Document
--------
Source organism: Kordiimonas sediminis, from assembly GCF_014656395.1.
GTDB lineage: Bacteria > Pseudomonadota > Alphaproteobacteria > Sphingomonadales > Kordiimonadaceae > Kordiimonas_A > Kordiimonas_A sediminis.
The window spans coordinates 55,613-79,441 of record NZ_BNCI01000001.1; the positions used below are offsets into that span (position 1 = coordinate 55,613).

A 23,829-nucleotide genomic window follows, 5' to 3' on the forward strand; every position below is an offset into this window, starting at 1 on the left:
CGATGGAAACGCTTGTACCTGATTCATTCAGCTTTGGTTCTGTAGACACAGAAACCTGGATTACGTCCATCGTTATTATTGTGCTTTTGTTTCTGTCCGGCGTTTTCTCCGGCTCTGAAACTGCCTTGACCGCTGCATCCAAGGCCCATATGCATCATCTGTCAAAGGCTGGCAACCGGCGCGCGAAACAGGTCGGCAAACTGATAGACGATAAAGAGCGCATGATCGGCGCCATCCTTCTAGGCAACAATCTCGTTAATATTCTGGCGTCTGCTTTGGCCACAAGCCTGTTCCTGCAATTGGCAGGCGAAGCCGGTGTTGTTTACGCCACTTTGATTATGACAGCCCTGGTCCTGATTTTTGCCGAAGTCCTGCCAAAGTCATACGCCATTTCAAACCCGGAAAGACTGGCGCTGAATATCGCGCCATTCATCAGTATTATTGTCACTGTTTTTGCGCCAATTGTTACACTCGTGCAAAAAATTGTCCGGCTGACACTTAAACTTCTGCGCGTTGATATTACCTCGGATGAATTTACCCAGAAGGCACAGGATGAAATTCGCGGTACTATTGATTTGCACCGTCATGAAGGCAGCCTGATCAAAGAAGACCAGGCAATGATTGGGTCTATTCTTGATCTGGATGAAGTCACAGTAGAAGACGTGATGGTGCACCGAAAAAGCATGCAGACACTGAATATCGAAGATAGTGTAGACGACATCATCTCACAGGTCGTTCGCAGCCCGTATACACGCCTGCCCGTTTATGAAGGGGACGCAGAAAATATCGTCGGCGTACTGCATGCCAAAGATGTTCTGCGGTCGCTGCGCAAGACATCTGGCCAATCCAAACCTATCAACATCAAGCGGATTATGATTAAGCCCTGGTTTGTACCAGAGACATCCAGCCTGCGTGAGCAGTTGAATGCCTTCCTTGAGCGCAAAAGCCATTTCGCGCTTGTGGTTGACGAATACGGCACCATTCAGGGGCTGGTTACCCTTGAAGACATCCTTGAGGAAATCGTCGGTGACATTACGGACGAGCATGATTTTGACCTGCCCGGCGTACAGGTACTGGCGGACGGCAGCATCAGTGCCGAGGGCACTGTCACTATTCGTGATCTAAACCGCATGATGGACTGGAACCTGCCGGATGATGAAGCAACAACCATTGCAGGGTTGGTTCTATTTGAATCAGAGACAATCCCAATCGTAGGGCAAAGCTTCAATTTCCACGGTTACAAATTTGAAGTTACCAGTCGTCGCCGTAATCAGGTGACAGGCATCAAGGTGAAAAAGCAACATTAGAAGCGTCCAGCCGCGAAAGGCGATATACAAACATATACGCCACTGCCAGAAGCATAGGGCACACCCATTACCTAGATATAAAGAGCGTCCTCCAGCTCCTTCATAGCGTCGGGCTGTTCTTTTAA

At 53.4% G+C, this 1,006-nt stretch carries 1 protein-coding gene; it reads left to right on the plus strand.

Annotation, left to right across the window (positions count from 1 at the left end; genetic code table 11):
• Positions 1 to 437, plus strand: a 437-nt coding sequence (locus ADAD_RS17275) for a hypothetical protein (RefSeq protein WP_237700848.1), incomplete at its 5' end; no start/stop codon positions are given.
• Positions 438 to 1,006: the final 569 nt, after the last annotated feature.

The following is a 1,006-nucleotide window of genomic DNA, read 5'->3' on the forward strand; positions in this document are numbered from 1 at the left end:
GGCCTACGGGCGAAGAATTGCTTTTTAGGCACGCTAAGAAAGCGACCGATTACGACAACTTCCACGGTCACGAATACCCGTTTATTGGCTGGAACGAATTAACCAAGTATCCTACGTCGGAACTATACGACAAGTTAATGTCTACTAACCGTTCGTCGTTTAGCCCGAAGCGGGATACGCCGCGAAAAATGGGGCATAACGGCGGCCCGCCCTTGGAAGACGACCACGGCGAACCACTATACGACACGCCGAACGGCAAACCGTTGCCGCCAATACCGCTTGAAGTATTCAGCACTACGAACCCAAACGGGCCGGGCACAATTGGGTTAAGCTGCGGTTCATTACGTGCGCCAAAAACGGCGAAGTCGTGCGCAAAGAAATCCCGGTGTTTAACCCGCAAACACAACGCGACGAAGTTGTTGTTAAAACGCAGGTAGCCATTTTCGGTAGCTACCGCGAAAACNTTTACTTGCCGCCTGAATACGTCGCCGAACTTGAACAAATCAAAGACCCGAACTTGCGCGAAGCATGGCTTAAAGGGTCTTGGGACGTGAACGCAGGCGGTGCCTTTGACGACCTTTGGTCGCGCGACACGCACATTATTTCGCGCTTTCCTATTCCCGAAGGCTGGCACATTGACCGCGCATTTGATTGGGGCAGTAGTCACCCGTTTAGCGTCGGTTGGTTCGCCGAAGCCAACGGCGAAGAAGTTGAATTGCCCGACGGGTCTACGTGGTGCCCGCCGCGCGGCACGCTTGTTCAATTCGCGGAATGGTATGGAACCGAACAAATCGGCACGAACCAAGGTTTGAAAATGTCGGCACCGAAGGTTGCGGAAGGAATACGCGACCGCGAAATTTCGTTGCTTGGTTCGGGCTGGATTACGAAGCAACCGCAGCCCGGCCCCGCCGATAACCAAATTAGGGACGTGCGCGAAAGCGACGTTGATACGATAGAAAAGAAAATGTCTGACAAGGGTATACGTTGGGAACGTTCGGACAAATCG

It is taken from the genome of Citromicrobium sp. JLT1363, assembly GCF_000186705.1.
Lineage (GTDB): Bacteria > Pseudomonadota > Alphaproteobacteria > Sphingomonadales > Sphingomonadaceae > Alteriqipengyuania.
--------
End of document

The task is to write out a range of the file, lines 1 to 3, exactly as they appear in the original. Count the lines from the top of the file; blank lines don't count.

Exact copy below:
Source organism: Kordiimonas sediminis, from assembly GCF_014656395.1.
GTDB lineage: Bacteria > Pseudomonadota > Alphaproteobacteria > Sphingomonadales > Kordiimonadaceae > Kordiimonas_A > Kordiimonas_A sediminis.
The window spans coordinates 55,613-79,441 of record NZ_BNCI01000001.1; the positions used below are offsets into that span (position 1 = coordinate 55,613).